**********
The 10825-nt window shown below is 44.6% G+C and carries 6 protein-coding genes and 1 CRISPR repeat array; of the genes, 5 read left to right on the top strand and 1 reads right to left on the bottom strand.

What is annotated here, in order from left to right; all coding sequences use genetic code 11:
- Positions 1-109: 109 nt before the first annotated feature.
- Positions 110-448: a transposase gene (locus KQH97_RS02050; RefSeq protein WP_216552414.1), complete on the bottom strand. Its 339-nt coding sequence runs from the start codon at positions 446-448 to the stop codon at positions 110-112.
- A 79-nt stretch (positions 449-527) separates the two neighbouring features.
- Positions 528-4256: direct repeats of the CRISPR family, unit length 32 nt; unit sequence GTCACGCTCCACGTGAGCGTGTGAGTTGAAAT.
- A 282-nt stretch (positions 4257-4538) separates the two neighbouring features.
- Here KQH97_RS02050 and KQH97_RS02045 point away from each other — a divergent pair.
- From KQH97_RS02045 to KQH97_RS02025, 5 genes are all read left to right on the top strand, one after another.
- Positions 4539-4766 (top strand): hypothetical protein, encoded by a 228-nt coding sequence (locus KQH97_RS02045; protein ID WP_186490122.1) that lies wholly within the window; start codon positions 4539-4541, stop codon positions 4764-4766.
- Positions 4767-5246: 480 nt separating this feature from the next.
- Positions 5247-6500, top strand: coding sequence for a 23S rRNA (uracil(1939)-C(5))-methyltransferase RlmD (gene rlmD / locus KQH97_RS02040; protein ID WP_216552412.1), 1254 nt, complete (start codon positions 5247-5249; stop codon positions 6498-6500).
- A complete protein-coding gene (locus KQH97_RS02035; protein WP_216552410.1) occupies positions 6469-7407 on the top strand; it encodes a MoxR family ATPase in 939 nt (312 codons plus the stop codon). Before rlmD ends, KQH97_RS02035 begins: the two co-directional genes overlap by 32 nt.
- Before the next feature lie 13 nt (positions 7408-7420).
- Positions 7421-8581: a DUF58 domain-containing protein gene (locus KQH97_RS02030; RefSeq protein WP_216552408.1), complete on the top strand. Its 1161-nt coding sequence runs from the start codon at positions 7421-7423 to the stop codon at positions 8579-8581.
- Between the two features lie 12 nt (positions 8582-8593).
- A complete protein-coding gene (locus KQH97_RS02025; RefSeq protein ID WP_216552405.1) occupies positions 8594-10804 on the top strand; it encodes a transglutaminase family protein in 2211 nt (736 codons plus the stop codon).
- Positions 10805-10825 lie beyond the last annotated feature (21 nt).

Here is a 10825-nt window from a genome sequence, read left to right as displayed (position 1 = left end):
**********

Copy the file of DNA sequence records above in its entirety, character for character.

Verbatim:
The 10825-nt window shown below is 44.6% G+C and carries 6 protein-coding genes and 1 CRISPR repeat array; of the genes, 5 read left to right on the top strand and 1 reads right to left on the bottom strand.

What is annotated here, in order from left to right; all coding sequences use genetic code 11:
- Positions 1-109: 109 nt before the first annotated feature.
- Positions 110-448: a transposase gene (locus KQH97_RS02050; RefSeq protein WP_216552414.1), complete on the bottom strand. Its 339-nt coding sequence runs from the start codon at positions 446-448 to the stop codon at positions 110-112.
- A 79-nt stretch (positions 449-527) separates the two neighbouring features.
- Positions 528-4256: direct repeats of the CRISPR family, unit length 32 nt; unit sequence GTCACGCTCCACGTGAGCGTGTGAGTTGAAAT.
- A 282-nt stretch (positions 4257-4538) separates the two neighbouring features.
- Here KQH97_RS02050 and KQH97_RS02045 point away from each other — a divergent pair.
- From KQH97_RS02045 to KQH97_RS02025, 5 genes are all read left to right on the top strand, one after another.
- Positions 4539-4766 (top strand): hypothetical protein, encoded by a 228-nt coding sequence (locus KQH97_RS02045; protein ID WP_186490122.1) that lies wholly within the window; start codon positions 4539-4541, stop codon positions 4764-4766.
- Positions 4767-5246: 480 nt separating this feature from the next.
- Positions 5247-6500, top strand: coding sequence for a 23S rRNA (uracil(1939)-C(5))-methyltransferase RlmD (gene rlmD / locus KQH97_RS02040; protein ID WP_216552412.1), 1254 nt, complete (start codon positions 5247-5249; stop codon positions 6498-6500).
- A complete protein-coding gene (locus KQH97_RS02035; protein WP_216552410.1) occupies positions 6469-7407 on the top strand; it encodes a MoxR family ATPase in 939 nt (312 codons plus the stop codon). Before rlmD ends, KQH97_RS02035 begins: the two co-directional genes overlap by 32 nt.
- Before the next feature lie 13 nt (positions 7408-7420).
- Positions 7421-8581: a DUF58 domain-containing protein gene (locus KQH97_RS02030; RefSeq protein WP_216552408.1), complete on the top strand. Its 1161-nt coding sequence runs from the start codon at positions 7421-7423 to the stop codon at positions 8579-8581.
- Between the two features lie 12 nt (positions 8582-8593).
- A complete protein-coding gene (locus KQH97_RS02025; RefSeq protein ID WP_216552405.1) occupies positions 8594-10804 on the top strand; it encodes a transglutaminase family protein in 2211 nt (736 codons plus the stop codon).
- Positions 10805-10825 lie beyond the last annotated feature (21 nt).

Here is a 10825-nt window from a genome sequence, read left to right as displayed (position 1 = left end):